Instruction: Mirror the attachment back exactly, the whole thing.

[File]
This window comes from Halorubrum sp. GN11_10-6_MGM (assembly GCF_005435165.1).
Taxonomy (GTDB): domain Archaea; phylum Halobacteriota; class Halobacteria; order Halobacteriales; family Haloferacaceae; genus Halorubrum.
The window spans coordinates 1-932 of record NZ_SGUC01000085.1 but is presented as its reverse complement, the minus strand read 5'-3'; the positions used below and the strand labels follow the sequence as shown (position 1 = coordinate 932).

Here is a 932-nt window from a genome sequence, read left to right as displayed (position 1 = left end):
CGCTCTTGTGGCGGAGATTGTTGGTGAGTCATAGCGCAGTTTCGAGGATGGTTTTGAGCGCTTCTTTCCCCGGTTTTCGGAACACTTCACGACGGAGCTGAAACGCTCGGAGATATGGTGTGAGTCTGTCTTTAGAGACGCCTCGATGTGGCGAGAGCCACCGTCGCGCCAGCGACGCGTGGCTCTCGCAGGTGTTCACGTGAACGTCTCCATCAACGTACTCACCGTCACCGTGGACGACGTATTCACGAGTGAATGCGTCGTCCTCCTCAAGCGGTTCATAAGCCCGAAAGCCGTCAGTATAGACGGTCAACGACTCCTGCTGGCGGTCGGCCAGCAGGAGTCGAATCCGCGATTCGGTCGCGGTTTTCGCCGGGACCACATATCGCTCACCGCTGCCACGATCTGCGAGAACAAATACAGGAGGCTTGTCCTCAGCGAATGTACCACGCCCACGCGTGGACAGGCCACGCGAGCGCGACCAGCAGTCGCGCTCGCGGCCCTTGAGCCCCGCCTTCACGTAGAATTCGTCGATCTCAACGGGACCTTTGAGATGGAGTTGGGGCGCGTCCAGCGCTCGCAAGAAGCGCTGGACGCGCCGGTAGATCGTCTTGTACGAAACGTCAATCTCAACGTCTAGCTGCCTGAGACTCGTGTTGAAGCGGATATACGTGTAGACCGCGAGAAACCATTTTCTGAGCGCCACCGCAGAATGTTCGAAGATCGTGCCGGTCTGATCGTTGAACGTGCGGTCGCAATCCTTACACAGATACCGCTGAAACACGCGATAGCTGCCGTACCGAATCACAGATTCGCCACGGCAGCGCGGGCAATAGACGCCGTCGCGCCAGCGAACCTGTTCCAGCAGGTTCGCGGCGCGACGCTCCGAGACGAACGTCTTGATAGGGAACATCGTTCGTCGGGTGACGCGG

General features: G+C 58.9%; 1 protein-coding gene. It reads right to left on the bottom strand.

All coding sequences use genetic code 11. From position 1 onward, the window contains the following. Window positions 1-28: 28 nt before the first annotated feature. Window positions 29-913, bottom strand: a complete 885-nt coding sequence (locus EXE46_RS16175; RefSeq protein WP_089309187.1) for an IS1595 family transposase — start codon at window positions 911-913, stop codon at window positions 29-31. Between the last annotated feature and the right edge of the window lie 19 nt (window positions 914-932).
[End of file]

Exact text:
This window comes from Halorubrum sp. GN11_10-6_MGM (assembly GCF_005435165.1).
Taxonomy (GTDB): domain Archaea; phylum Halobacteriota; class Halobacteria; order Halobacteriales; family Haloferacaceae; genus Halorubrum.
The window spans coordinates 1-932 of record NZ_SGUC01000085.1 but is presented as its reverse complement, the minus strand read 5'-3'; the positions used below and the strand labels follow the sequence as shown (position 1 = coordinate 932).

Here is a 932-nt window from a genome sequence, read left to right as displayed (position 1 = left end):
CGCTCTTGTGGCGGAGATTGTTGGTGAGTCATAGCGCAGTTTCGAGGATGGTTTTGAGCGCTTCTTTCCCCGGTTTTCGGAACACTTCACGACGGAGCTGAAACGCTCGGAGATATGGTGTGAGTCTGTCTTTAGAGACGCCTCGATGTGGCGAGAGCCACCGTCGCGCCAGCGACGCGTGGCTCTCGCAGGTGTTCACGTGAACGTCTCCATCAACGTACTCACCGTCACCGTGGACGACGTATTCACGAGTGAATGCGTCGTCCTCCTCAAGCGGTTCATAAGCCCGAAAGCCGTCAGTATAGACGGTCAACGACTCCTGCTGGCGGTCGGCCAGCAGGAGTCGAATCCGCGATTCGGTCGCGGTTTTCGCCGGGACCACATATCGCTCACCGCTGCCACGATCTGCGAGAACAAATACAGGAGGCTTGTCCTCAGCGAATGTACCACGCCCACGCGTGGACAGGCCACGCGAGCGCGACCAGCAGTCGCGCTCGCGGCCCTTGAGCCCCGCCTTCACGTAGAATTCGTCGATCTCAACGGGACCTTTGAGATGGAGTTGGGGCGCGTCCAGCGCTCGCAAGAAGCGCTGGACGCGCCGGTAGATCGTCTTGTACGAAACGTCAATCTCAACGTCTAGCTGCCTGAGACTCGTGTTGAAGCGGATATACGTGTAGACCGCGAGAAACCATTTTCTGAGCGCCACCGCAGAATGTTCGAAGATCGTGCCGGTCTGATCGTTGAACGTGCGGTCGCAATCCTTACACAGATACCGCTGAAACACGCGATAGCTGCCGTACCGAATCACAGATTCGCCACGGCAGCGCGGGCAATAGACGCCGTCGCGCCAGCGAACCTGTTCCAGCAGGTTCGCGGCGCGACGCTCCGAGACGAACGTCTTGATAGGGAACATCGTTCGTCGGGTGACGCGG

General features: G+C 58.9%; 1 protein-coding gene. It reads right to left on the bottom strand.

All coding sequences use genetic code 11. From position 1 onward, the window contains the following. Window positions 1-28: 28 nt before the first annotated feature. Window positions 29-913, bottom strand: a complete 885-nt coding sequence (locus EXE46_RS16175; RefSeq protein WP_089309187.1) for an IS1595 family transposase — start codon at window positions 911-913, stop codon at window positions 29-31. Between the last annotated feature and the right edge of the window lie 19 nt (window positions 914-932).